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becomingagodo
2nd July 2007, 04:09 PM
Well, I reading through the Chapter 5 in Algebra demystified I came across this
6x^2 x^(1/2)=
You're mean't to rewrite it so it is simpler.
The anwser came out as 6x^5/2
Can someone explain this.
3/2 ^(1/2)= 6^(1/2)/2
Can someone also explain this.
16x^8^(1/4)= 2x^2
Seriously this must be wrong, how the hell does that equal 2x^2. Before I end up stabbing myself out off anger, someone please help me.

Sorry, I don't know how to express square roots or roots, so I had to do the power trick. I anwsered about 15/18 correct, however these three problems got me.

Ziggurat
2nd July 2007, 04:27 PM
Well, I reading through the Chapter 5 in Algebra demystified I came across this
6x^2 x^(1/2)=
You're mean't to rewrite it so it is simpler.
The anwser came out as 6x^5/2
Can someone explain this.
3/2 ^(1/2)= 6^(1/2)/2
Can someone also explain this.
16x^8^(1/4)= 2x^2
Seriously this must be wrong, how the hell does that equal 2x^2. Before I end up stabbing myself out off anger, someone please help me.

Sorry, I don't know how to express square roots or roots, so I had to do the power trick. I anwsered about 15/18 correct, however these three problems got me.

It actually simplifies things if you use exponentials rather than roots. It also helps sometimes to use parentheses to make the order of operation more explicit.

Well, 2 = 4/2, right? So x^2 = x^(4/2). Now when you multiply two exponentials with the same base (in this case, x), then you add the exponentials. For example, (x^3) * (x^2) = (x*x*x)*(x*x) = (x*x*x*x*x) = (x^5) = (x^(3+2)). In your case, though, the exponents are 1/2 and 2, so when you add them you get 5/2.

Second problem: exponential of a fraction is the fraction of the exponentials. (3/2)^(1/2) = (6/4)^(1/2) = (6^(1/2))/(4^(1/2)) = (6^(1/2))/2

Third problem: to take the exponential of an exponential, you multiply the powers. So for example, (x^3)^2 = (x*x*x)^2 = (x*x*x)*(x*x*x) = x^6 = x^(2*3). Furthermore, the exponential of a product of two numbers is the product of the exponentials: (y*x)^2 = (y*x)*(y*x) = (y*y)*(x*x) = (y^2)*(x^2). In your case, you have:
(16*(x^8))^(1/4) = (16^(1/4)) * ((x^8)^1/4) = 2 * x^2

Make sense?

Jekyll
2nd July 2007, 04:36 PM
Ok, so:
(6x^2)*( x^(1/2))= 6*(x^4/2)*( x^(1/2))
and we can add exponents when we multiply two expressions with the same bottom (x).
so:
(6x^2)*( x^(1/2))=6* (x^ ((4+1)/2))

Now, the next one is different. The rule is:
(a^b)^c = a^(b*c)
for all a, b and c.

Can you work it out from this?

And relax, maths is meant to be more fun than this, don't take it so seriously.

andyandy
2nd July 2007, 04:44 PM
Well, I reading through the Chapter 5 in Algebra demystified I came across this
6x^2 x^(1/2)=
You're mean't to rewrite it so it is simpler.
The anwser came out as 6x^5/2
Can someone explain this.
3/2 ^(1/2)= 6^(1/2)/2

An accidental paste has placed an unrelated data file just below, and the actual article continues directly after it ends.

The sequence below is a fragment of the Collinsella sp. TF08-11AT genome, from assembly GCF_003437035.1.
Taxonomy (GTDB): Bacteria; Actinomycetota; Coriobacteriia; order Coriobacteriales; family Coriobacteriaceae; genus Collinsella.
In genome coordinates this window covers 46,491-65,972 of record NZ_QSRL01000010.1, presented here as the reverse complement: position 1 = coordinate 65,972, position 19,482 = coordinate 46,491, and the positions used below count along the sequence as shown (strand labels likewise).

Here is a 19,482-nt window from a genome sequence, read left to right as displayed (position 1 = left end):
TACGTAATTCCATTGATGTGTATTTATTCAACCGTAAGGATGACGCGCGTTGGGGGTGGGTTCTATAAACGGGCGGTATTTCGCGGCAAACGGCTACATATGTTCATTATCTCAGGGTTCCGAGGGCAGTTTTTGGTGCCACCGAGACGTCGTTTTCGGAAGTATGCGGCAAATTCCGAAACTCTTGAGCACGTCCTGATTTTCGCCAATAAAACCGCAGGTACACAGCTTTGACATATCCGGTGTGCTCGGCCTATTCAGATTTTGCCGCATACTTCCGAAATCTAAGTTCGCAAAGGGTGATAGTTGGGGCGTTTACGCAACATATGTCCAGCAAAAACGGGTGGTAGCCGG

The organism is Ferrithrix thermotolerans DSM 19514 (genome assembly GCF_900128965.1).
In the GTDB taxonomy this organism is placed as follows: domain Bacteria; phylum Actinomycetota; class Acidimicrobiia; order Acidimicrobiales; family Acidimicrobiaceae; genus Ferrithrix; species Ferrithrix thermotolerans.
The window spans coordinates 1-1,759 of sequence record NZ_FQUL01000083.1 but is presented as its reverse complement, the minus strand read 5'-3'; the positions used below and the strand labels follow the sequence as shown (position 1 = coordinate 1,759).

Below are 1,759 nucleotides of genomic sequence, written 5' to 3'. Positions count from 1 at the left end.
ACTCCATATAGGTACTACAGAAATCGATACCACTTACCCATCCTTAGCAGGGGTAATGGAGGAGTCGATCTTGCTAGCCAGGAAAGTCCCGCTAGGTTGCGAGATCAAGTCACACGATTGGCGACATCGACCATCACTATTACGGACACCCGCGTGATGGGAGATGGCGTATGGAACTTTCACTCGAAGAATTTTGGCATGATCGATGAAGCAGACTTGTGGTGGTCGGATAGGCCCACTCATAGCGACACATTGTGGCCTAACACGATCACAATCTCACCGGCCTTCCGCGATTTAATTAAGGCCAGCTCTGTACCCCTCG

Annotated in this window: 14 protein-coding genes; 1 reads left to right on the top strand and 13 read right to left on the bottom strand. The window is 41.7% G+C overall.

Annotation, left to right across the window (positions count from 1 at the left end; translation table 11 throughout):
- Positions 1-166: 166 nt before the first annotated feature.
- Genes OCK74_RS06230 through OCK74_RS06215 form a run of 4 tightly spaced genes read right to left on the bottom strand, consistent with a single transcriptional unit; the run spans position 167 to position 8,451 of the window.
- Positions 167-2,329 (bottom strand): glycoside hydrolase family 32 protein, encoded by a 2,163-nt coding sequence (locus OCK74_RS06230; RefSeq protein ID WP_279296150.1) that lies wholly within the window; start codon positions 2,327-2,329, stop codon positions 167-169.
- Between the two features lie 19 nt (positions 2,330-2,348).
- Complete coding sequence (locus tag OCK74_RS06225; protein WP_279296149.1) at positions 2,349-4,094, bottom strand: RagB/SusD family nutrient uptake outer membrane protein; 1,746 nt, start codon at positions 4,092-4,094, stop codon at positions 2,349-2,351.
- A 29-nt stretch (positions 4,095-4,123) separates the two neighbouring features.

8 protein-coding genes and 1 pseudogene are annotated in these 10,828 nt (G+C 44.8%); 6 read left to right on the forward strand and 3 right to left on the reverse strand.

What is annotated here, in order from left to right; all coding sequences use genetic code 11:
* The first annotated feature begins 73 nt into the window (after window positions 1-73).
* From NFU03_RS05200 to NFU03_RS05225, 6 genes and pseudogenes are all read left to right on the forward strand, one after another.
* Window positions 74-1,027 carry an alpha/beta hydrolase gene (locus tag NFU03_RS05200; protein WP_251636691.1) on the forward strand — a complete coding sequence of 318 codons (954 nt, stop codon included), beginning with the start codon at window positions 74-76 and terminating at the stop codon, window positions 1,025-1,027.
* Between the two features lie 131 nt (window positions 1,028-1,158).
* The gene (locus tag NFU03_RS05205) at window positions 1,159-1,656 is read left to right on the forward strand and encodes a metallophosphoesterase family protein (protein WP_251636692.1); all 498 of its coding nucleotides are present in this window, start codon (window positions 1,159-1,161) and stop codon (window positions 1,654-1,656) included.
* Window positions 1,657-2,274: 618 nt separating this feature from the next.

Can someone also explain this.
16x^8^(1/4)= 2x^2
Seriously this must be wrong, how the hell does that equal 2x^2. Before I end up stabbing myself out off anger, someone please help me.

Sorry, I don't know how to express square roots or roots, so I had to do the power trick. I anwsered about 15/18 correct, however these three problems got me.

the first one

$6x^2.x^{0.5} just requires that you remember$ x^n.x^m = x^{n+m}

so

$6x^2.x^{0.5} = 6x^{2+0.5} = 6x^{2.5} = 6x^{5/2} The second one requires that you know$ (\frac{a}{b})^n = \frac{a^n}{b^n} $but is also a bit tricky.... first you need to write the fraction in a different form$ \frac{3}{2} = \frac{(3)(2)}{(2)(2)}

all you've done here is multiply both top and bottom by 2 - so the fraction is still the same - 3/2 = 6/4.

now you can apply the formula;

$(\frac{3}{2})^{0.5} = \frac{((3)(2))^{0.5}}{((2)(2))^{0.5}} = \frac{6^{0.5}}{2} The last one requires that you know$ (ax)^n = a^n.x^n

so first write your equation as

$(16x^8)^{0.25} = (16)^{0.25}.(x^8)^{0.25} = 2.x^{8(0.25)} = 2x^2 hope that helps.... :D i see that half of JREF has already answered in the time it took to type that in latex....oh well.... :) becomingagodo 2nd July 2007, 04:46 PM Thank you, I understand it now. 2.5 how do you turn this into a improper fraction? I forgot the rule again. andyandy 2nd July 2007, 05:36 PM Thank you, I understand it now. 2.5 how do you turn this into a improper fraction? I forgot the rule again. all you need to do is get 2.5 to being an integer (1,2,3 etc), so in this case all you need to do is multiply by 2....$ 2.5 = \frac{(2.5)(2)}{2} = \frac{5}{2}

More generally if you have any number with 1 decimal place, you can convert it to a fraction by multiplying by 10....

$2.5 = \frac{(2.5)(10)}{10} = \frac{25}{10} Once you have this, if the numerator and denominator have a common factor, you can simplify. In this case both 25 and 10 can be divided by 5, so$ \frac{25}{10} = \frac{5}{2}